For part of the summer in parts of Antarctica, the ice melts into a swampy, slushy stew and refreezes as the temperatures rise and fall. As it melts, it generates hundreds of thousands of tiny little "icequakes."
Now, scientists have captured the daily pattern of these miniature tremors using the same kind of seismographs used to detect earthquakes. They find that the icequakes are caused by the sudden snap of frozen films of ice covering pools of slush.
"In these ponds, there's often a layer of ice on top of melted water below, like you see with a lake that's only frozen on top," University of Chicago glaciologist Douglas MacAyeal said in a statement. "As the temperature cools at night, the ice on the top contracts, and the water below expands as it undergoes freezing. This warps the top lid, until it finally breaks with a snap."
MacAyeal and his team were interested in the daily rhythms of the ice because little is known about the mechanics of a breakup of a large ice sheet. Such breakups have occurred in Antarctica multiple times over the past several decades. The Larsen C ice shelf calved an enormous iceberg into the Weddell Sea in 2017. The nearby Larsen B shelf collapsed unexpectedly in 2002. When floating ice sheets collapse, they don't directly contribute to sea-level rise, because they were already in a marine environment. But they do allow the landbound glaciers behind the ice sheets to flow faster, dumping meltwater into the sea. [In Photos: Antarctica's Larsen C Ice Shelf Through Time]
The researchers were also interested in testing seismometers as a way to monitor melting ice. They deployed two near McMurdo Station, at the edge of the McMurdo Ice Shelf. One seismometer station was positioned at a dry location where the surface was covered with firn — previous years' snow slowly hardening and compacting into glacial ice. The other was put at a wet, boggy location where the ice was rotten and partially melted. At the wet location, the surface was often coated with a thin layer of ice over pools of slush and meltwater big enough to swallow an adult.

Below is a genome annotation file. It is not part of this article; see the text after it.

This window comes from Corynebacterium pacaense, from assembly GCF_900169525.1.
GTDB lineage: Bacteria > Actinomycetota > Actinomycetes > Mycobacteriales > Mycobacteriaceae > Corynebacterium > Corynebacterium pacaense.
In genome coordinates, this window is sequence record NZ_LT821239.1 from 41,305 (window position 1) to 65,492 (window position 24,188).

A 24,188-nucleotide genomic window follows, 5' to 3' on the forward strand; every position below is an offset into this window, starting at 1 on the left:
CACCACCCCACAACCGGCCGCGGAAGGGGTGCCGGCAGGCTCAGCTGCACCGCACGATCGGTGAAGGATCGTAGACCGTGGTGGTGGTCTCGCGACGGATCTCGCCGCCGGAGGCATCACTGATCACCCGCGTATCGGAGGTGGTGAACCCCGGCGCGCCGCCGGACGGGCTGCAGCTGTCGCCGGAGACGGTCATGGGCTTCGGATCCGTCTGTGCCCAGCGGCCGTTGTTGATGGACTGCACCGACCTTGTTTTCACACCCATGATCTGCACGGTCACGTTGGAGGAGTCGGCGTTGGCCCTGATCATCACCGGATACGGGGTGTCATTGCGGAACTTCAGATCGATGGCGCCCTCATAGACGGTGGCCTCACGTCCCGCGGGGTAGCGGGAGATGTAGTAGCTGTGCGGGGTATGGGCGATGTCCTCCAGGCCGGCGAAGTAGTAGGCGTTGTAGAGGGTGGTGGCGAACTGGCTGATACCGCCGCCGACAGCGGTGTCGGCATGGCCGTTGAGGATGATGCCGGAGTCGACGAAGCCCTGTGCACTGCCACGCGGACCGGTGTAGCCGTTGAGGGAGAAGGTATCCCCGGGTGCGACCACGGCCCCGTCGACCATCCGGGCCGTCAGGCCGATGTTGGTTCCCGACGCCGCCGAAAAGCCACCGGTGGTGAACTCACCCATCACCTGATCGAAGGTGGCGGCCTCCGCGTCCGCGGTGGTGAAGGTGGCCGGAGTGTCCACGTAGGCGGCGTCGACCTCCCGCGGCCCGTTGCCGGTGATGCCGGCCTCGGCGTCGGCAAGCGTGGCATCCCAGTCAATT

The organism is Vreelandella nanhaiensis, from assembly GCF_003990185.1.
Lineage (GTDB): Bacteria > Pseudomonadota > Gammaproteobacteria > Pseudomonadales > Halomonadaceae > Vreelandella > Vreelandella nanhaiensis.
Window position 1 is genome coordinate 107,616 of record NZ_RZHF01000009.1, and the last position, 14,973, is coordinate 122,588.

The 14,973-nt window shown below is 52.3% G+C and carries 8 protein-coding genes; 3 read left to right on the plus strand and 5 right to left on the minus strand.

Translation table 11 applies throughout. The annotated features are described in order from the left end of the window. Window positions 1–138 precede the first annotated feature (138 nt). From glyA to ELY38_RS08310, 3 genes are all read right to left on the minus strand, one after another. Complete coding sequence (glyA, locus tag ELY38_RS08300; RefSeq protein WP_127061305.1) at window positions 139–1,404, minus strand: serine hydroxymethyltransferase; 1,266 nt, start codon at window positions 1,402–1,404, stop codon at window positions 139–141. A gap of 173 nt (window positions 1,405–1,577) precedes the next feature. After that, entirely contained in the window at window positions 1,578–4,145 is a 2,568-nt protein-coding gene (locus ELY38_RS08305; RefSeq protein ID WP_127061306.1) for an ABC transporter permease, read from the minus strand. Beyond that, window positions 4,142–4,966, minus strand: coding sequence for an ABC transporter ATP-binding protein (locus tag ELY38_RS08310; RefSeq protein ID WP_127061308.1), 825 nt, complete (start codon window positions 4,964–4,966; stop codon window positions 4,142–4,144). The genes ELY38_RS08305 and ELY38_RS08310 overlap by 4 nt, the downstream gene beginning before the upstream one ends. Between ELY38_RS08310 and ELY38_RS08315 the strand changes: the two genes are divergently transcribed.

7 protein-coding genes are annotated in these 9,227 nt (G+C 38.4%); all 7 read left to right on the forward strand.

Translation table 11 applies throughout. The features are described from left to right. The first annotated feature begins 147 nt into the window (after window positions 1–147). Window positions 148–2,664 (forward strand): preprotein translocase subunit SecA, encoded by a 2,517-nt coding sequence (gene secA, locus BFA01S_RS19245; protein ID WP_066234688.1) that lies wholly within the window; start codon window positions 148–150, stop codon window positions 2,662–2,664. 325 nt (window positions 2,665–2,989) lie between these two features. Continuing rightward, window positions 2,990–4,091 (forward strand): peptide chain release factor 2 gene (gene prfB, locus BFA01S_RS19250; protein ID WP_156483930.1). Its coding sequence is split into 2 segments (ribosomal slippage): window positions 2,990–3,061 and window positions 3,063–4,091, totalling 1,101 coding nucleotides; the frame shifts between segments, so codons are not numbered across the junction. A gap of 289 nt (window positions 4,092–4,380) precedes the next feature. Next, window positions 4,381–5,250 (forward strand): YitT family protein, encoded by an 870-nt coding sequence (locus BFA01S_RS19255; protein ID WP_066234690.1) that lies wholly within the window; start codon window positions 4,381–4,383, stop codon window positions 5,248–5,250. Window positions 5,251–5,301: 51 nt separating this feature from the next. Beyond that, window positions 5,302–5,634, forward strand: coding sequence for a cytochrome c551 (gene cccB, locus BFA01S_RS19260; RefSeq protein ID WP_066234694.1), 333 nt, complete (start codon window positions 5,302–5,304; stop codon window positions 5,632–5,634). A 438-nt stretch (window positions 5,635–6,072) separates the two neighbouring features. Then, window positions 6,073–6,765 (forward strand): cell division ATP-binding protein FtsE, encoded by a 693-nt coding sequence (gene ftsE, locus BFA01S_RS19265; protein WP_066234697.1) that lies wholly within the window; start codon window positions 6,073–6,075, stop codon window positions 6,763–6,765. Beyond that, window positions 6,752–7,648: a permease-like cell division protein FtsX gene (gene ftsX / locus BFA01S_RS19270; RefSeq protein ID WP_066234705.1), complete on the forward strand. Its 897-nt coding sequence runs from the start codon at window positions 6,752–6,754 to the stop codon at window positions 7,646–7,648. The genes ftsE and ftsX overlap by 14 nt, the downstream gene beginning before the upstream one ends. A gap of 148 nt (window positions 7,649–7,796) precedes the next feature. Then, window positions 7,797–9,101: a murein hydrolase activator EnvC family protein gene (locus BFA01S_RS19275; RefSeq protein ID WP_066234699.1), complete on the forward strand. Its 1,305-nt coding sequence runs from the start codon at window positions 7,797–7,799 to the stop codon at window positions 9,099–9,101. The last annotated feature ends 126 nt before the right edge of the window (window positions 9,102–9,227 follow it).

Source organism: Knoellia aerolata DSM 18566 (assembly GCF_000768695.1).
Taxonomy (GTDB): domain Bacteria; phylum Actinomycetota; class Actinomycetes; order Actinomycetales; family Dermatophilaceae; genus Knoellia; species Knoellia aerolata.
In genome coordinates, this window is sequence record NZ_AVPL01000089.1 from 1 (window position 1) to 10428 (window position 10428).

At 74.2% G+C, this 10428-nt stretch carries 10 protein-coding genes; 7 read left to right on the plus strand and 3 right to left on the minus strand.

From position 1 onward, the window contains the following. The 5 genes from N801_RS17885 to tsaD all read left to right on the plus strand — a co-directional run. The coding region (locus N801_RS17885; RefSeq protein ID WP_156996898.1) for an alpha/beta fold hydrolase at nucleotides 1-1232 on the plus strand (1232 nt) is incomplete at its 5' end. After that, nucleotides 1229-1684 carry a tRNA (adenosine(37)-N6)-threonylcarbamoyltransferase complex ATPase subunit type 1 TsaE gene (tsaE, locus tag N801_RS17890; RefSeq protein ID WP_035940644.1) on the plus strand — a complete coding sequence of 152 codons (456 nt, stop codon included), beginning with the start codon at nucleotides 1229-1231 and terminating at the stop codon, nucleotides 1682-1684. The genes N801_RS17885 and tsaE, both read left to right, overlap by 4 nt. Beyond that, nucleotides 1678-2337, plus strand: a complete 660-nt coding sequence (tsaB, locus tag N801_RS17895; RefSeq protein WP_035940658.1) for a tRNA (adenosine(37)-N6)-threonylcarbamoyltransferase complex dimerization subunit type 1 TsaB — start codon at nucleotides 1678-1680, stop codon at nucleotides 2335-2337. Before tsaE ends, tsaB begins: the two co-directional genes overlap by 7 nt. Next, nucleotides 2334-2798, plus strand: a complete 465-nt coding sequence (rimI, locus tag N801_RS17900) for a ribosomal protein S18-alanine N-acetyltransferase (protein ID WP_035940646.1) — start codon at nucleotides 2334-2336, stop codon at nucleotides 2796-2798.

The instruments recorded tremors at these two stations between November 2016 and January 2017.
Snaps and pops
The patterns at the two spots couldn't have been any more different. The dry station was seismically peaceful. The only tremors detected there were linked to vehicle or ship traffic around McMurdo Station.
At the wet station, though, the seismographs picked up hundreds of thousands of tiny earthquakes, sometimes thousands in one night. These quakes were generally below the 2.5 magnitude at which tremors become noticeable to humans, though people in Antarctica sometimes hear the cracking of the ice, according to the U.S. Geological Survey. Strangely, the earthquakes followed a daily pattern. They would increase in frequency for a couple of hours each evening.
The researchers thought the daily quake peaks might have to do with the tides, but one discrepancy ruled out that notion. On Nov. 30, 2016, the spike in icequakes didn't happen. When the researchers tracked daily temperature over the study time frame, they found that the quake peaks corresponded with periods of dropping mercury. On Nov. 30, it just so happened that the temperature warmed instead of chilled over the course of the evening.
What's likely happening, MacAyeal said, is that as the air gets colder, the slushy, melty ponds below the thin layer of surface ice start to freeze. As they freeze, they expand, putting pressure on the surface ice. Finally, the surface ice snaps like a potato chip, sending tiny, undetectable-to-humans tremors out along the surface.
These findings on a small scale are intriguing, MacAyeal said, because more icebergs calve off ice shelves during cold weather compared with warmer weather.
"Perhaps this is happening at longer, slower scales," he said.
- Images of Melt: Earth's Vanishing Ice
- Antarctica: The Ice-Covered Bottom of the World (Photos)
- Photos: Diving Beneath Antarctica's Ross Ice Shelf
Originally published on Live Science.
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Stephanie Pappas is a contributing writer for Live Science, covering topics ranging from geoscience to archaeology to the human brain and behavior. She was previously a senior writer for Live Science but is now a freelancer based in Denver, Colorado, and regularly contributes to Scientific American and The Monitor, the monthly magazine of the American Psychological Association. Stephanie received a bachelor's degree in psychology from the University of South Carolina and a graduate certificate in science communication from the University of California, Santa Cruz.